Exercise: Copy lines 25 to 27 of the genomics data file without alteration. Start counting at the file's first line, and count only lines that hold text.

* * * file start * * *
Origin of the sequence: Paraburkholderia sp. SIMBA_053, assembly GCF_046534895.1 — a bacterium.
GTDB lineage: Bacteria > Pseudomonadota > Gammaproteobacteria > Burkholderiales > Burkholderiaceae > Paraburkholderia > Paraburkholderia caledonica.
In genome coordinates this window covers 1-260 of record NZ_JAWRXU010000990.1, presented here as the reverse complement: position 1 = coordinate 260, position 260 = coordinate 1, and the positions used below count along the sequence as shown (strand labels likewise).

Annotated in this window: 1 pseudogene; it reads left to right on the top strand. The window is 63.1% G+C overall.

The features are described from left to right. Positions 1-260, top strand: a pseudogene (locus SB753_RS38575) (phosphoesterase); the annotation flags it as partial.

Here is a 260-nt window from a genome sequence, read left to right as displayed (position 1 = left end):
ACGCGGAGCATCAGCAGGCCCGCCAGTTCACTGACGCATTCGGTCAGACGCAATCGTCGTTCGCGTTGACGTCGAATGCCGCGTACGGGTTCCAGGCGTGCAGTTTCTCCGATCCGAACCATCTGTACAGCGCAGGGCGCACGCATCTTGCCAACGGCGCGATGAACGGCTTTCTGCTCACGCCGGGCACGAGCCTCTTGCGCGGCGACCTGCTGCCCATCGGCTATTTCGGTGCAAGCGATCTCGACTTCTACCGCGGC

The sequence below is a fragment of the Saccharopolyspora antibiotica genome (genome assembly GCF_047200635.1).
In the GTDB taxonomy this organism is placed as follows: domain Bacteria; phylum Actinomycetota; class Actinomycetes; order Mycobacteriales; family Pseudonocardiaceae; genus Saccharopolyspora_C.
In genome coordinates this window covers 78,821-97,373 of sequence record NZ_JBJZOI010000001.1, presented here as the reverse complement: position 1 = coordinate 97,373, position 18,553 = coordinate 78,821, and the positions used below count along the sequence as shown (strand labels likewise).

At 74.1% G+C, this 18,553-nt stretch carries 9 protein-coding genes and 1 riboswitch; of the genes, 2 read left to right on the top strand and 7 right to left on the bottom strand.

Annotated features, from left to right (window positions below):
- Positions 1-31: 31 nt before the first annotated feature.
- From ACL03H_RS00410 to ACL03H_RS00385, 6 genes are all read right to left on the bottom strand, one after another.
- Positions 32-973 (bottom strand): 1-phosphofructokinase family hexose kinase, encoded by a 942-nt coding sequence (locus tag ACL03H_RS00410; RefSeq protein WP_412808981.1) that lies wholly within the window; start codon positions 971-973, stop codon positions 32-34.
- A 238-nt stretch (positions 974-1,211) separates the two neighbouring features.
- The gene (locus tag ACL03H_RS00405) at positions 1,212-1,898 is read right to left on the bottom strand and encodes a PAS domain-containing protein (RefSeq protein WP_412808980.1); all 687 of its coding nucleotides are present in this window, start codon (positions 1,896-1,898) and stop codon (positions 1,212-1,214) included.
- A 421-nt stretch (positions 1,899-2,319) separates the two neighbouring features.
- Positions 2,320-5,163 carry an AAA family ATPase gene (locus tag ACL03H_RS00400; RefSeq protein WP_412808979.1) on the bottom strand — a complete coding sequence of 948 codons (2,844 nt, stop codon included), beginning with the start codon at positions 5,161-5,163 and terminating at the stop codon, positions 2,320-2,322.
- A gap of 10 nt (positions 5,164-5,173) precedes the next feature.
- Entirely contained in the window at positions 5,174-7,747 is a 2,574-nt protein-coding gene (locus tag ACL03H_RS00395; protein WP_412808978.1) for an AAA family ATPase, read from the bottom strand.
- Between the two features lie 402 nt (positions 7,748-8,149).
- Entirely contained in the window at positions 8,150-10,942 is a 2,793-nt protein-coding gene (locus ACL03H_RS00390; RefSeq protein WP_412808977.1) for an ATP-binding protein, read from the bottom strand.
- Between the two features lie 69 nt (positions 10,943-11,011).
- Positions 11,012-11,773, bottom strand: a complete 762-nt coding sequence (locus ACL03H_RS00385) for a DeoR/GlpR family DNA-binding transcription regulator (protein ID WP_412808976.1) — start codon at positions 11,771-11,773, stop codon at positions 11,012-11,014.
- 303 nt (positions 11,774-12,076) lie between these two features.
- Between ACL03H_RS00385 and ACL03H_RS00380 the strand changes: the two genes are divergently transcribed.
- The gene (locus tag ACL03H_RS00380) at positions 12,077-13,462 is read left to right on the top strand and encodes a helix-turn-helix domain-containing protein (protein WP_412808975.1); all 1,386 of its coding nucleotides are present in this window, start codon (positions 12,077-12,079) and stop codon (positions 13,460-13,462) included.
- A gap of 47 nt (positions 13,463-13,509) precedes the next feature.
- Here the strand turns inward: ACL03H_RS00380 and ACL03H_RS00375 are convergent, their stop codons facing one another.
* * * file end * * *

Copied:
- Positions 11,012-11,773, bottom strand: a complete 762-nt coding sequence (locus ACL03H_RS00385) for a DeoR/GlpR family DNA-binding transcription regulator (protein ID WP_412808976.1) — start codon at positions 11,771-11,773, stop codon at positions 11,012-11,014.
- 303 nt (positions 11,774-12,076) lie between these two features.
- Between ACL03H_RS00385 and ACL03H_RS00380 the strand changes: the two genes are divergently transcribed.